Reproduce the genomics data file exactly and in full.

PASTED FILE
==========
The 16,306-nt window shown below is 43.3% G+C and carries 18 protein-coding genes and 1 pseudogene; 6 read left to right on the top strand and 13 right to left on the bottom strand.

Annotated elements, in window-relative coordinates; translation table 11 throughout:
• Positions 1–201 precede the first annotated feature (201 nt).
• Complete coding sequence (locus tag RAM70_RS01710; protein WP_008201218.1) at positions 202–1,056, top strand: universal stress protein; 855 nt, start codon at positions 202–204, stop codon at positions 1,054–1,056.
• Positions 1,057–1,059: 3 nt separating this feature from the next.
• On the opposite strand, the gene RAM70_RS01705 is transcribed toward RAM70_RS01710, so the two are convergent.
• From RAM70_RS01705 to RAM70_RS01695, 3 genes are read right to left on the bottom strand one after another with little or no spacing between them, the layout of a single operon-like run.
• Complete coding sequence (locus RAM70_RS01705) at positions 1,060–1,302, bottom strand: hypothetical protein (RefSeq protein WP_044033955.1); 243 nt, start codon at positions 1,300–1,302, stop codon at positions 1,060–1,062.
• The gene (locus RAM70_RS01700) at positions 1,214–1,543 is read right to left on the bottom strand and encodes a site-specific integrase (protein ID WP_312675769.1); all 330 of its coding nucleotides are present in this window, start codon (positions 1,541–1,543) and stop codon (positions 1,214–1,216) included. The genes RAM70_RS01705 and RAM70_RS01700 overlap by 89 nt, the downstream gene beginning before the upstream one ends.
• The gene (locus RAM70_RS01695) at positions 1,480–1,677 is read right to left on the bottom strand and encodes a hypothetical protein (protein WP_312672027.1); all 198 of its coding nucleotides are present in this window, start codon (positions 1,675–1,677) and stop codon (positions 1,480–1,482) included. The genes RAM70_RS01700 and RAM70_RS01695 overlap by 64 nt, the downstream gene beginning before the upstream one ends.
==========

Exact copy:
The 16,306-nt window shown below is 43.3% G+C and carries 18 protein-coding genes and 1 pseudogene; 6 read left to right on the top strand and 13 right to left on the bottom strand.

Annotated elements, in window-relative coordinates; translation table 11 throughout:
• Positions 1–201 precede the first annotated feature (201 nt).
• Complete coding sequence (locus tag RAM70_RS01710; protein WP_008201218.1) at positions 202–1,056, top strand: universal stress protein; 855 nt, start codon at positions 202–204, stop codon at positions 1,054–1,056.
• Positions 1,057–1,059: 3 nt separating this feature from the next.
• On the opposite strand, the gene RAM70_RS01705 is transcribed toward RAM70_RS01710, so the two are convergent.
• From RAM70_RS01705 to RAM70_RS01695, 3 genes are read right to left on the bottom strand one after another with little or no spacing between them, the layout of a single operon-like run.
• Complete coding sequence (locus RAM70_RS01705) at positions 1,060–1,302, bottom strand: hypothetical protein (RefSeq protein WP_044033955.1); 243 nt, start codon at positions 1,300–1,302, stop codon at positions 1,060–1,062.
• The gene (locus RAM70_RS01700) at positions 1,214–1,543 is read right to left on the bottom strand and encodes a site-specific integrase (protein ID WP_312675769.1); all 330 of its coding nucleotides are present in this window, start codon (positions 1,541–1,543) and stop codon (positions 1,214–1,216) included. The genes RAM70_RS01705 and RAM70_RS01700 overlap by 89 nt, the downstream gene beginning before the upstream one ends.
• The gene (locus RAM70_RS01695) at positions 1,480–1,677 is read right to left on the bottom strand and encodes a hypothetical protein (protein WP_312672027.1); all 198 of its coding nucleotides are present in this window, start codon (positions 1,675–1,677) and stop codon (positions 1,480–1,482) included. The genes RAM70_RS01700 and RAM70_RS01695 overlap by 64 nt, the downstream gene beginning before the upstream one ends.